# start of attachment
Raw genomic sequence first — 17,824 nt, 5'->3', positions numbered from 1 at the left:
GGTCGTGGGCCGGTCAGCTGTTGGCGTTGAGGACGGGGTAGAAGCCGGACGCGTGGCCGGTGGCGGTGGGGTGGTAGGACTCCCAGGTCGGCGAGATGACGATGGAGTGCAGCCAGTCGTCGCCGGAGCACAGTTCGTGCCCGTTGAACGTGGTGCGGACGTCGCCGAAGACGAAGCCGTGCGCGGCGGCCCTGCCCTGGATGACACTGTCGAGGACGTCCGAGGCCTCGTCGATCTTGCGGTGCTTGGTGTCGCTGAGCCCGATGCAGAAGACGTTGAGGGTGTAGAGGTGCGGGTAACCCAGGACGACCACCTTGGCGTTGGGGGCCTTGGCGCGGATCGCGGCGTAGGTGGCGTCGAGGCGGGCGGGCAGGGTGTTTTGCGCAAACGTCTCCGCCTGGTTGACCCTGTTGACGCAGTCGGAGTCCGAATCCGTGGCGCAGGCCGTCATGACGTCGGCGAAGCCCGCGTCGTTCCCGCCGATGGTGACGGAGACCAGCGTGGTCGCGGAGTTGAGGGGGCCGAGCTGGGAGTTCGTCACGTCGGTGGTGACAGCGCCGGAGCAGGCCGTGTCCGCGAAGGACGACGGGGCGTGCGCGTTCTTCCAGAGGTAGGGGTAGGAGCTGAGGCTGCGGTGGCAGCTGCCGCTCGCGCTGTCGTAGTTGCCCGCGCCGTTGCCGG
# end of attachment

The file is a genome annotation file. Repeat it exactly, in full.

Raw genomic sequence first — 17,824 nt, 5'->3', positions numbered from 1 at the left:
GGTCGTGGGCCGGTCAGCTGTTGGCGTTGAGGACGGGGTAGAAGCCGGACGCGTGGCCGGTGGCGGTGGGGTGGTAGGACTCCCAGGTCGGCGAGATGACGATGGAGTGCAGCCAGTCGTCGCCGGAGCACAGTTCGTGCCCGTTGAACGTGGTGCGGACGTCGCCGAAGACGAAGCCGTGCGCGGCGGCCCTGCCCTGGATGACACTGTCGAGGACGTCCGAGGCCTCGTCGATCTTGCGGTGCTTGGTGTCGCTGAGCCCGATGCAGAAGACGTTGAGGGTGTAGAGGTGCGGGTAACCCAGGACGACCACCTTGGCGTTGGGGGCCTTGGCGCGGATCGCGGCGTAGGTGGCGTCGAGGCGGGCGGGCAGGGTGTTTTGCGCAAACGTCTCCGCCTGGTTGACCCTGTTGACGCAGTCGGAGTCCGAATCCGTGGCGCAGGCCGTCATGACGTCGGCGAAGCCCGCGTCGTTCCCGCCGATGGTGACGGAGACCAGCGTGGTCGCGGAGTTGAGGGGGCCGAGCTGGGAGTTCGTCACGTCGGTGGTGACAGCGCCGGAGCAGGCCGTGTCCGCGAAGGACGACGGGGCGTGCGCGTTCTTCCAGAGGTAGGGGTAGGAGCTGAGGCTGCGGTGGCAGCTGCCGCTCGCGCTGTCGTAGTTGCCCGCGCCGTTGCCGG